greatest distance from its coastline since 1949. It also gives China the ability
to project power into waters in which other navies already operate. For the
United States, China s evolving maritime denial capability could be seen as
challenging its command of the seas. Although China has only conducted a
few submarine patrols in recent years, mostly in its coastal waters, the number
increased to seven in 2007.38 Chinese submarines have also become more visible,
transiting unannounced through Japanese territorial waters in November
2004 and surfacing unexpectedly near a U.S. aircraft carrier in October 2006.39
When combined with the deployment of advanced anti-ship missiles, the trajectory
of China s naval modernization might create incentives for the United
States to deploy more forces in the region, thus fueling a potential spiral.
China s naval modernization is also likely to appear threatening to other
states in the region, especially those involved in disputes with China over
maritime sovereignty. As China continues to commission advanced surface
The Washington Quarterly Summer 2008
China s Search for Military Power l
137
combatants and submarines, the frequency of naval patrols will increase in
coastal areas, as well as in the South China Sea, the same waters in which
the sovereignty of islands and maritime rights are contested. Even if China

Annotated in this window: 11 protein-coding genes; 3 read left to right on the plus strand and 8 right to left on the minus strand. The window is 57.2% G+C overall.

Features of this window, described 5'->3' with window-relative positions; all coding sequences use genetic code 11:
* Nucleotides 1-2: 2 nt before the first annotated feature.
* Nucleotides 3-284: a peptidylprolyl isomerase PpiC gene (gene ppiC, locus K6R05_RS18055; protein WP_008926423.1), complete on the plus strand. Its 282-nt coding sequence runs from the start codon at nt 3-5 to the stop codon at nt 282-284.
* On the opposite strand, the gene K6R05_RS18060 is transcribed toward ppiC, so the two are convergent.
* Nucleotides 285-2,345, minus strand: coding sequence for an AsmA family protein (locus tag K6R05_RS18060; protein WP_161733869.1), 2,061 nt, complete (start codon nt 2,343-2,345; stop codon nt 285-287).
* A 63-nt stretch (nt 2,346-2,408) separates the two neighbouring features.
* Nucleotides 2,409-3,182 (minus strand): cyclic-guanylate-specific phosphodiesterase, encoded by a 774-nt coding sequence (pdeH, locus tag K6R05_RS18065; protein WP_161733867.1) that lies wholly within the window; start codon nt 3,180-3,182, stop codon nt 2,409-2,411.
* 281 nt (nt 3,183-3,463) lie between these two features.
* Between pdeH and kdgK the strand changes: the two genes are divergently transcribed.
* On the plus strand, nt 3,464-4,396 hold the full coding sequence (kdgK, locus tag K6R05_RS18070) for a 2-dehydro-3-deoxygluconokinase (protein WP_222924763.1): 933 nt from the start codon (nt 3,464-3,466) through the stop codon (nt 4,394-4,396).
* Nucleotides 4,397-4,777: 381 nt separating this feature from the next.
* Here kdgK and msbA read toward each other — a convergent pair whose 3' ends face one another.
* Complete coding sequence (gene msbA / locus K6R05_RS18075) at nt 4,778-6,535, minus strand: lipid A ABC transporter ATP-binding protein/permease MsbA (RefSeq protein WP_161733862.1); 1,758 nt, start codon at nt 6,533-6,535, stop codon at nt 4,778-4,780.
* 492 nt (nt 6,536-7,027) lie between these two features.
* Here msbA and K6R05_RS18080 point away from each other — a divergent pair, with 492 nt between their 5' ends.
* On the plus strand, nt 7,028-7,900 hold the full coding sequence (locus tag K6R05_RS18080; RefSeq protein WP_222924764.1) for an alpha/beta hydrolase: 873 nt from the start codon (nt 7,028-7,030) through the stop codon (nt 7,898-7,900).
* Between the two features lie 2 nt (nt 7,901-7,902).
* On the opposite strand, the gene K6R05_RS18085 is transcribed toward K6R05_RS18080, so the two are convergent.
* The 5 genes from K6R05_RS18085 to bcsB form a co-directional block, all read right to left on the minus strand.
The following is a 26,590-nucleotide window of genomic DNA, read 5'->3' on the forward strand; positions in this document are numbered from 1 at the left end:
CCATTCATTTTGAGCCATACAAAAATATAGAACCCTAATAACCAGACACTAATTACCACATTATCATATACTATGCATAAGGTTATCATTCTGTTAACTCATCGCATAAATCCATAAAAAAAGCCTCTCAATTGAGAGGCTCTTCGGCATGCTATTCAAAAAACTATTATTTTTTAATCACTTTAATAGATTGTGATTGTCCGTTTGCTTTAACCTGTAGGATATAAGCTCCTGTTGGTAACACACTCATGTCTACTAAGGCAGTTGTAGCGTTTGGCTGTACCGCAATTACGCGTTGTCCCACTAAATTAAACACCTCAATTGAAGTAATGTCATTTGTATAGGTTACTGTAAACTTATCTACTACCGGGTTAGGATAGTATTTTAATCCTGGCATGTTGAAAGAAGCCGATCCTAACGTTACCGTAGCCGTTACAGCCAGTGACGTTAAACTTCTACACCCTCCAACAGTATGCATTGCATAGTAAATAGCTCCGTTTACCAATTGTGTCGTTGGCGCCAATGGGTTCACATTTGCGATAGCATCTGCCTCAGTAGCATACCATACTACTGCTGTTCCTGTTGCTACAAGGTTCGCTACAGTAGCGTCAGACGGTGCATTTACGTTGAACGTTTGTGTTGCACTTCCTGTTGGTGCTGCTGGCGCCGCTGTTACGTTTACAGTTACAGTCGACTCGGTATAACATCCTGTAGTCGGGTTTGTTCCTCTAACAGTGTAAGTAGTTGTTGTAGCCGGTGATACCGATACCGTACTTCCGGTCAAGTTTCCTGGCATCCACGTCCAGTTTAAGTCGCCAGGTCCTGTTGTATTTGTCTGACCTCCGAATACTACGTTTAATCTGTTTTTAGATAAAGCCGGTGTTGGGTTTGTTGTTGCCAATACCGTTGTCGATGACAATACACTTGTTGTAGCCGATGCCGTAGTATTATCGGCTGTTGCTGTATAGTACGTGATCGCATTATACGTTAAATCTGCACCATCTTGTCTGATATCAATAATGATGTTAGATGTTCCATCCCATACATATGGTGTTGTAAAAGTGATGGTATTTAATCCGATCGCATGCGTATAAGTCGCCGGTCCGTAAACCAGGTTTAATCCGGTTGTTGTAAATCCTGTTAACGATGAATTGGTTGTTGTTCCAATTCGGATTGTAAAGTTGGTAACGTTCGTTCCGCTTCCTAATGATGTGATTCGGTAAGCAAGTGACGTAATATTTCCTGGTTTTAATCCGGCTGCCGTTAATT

does not vigorously press its claims through diplomatic channels, an increased
military presence will almost surely be viewed as assertive and provocative.
As a result, Japan may invest more heavily in its own naval capabilities and
increase its own presence in disputed waters, whereas other states may seek
improved security ties with the United States,
again further feeding the potential for increased
security competition in the region.
Should these security dilemma dynamics intensify,
they could have profound consequences
for regional stability. After the end of the Cold
War, the U.S. forward military presence enhanced
stability by dampening the potential for
spirals of hostility between states in the region,
especially China and Japan. In the future, however,
U.S. efforts to maintain its naval power could paradoxically undermine
stability if it increases security competition with China. Moreover, it will be
more difficult for the United States to act as an outside arbiter in other regional
conflicts involving China. Increased security competition could also
subvert China s grand strategy of reassurance. Many states in the region may
come to see China s continued double-digit growth in defense spending and
deployment of power projection platforms as increasingly at odds with the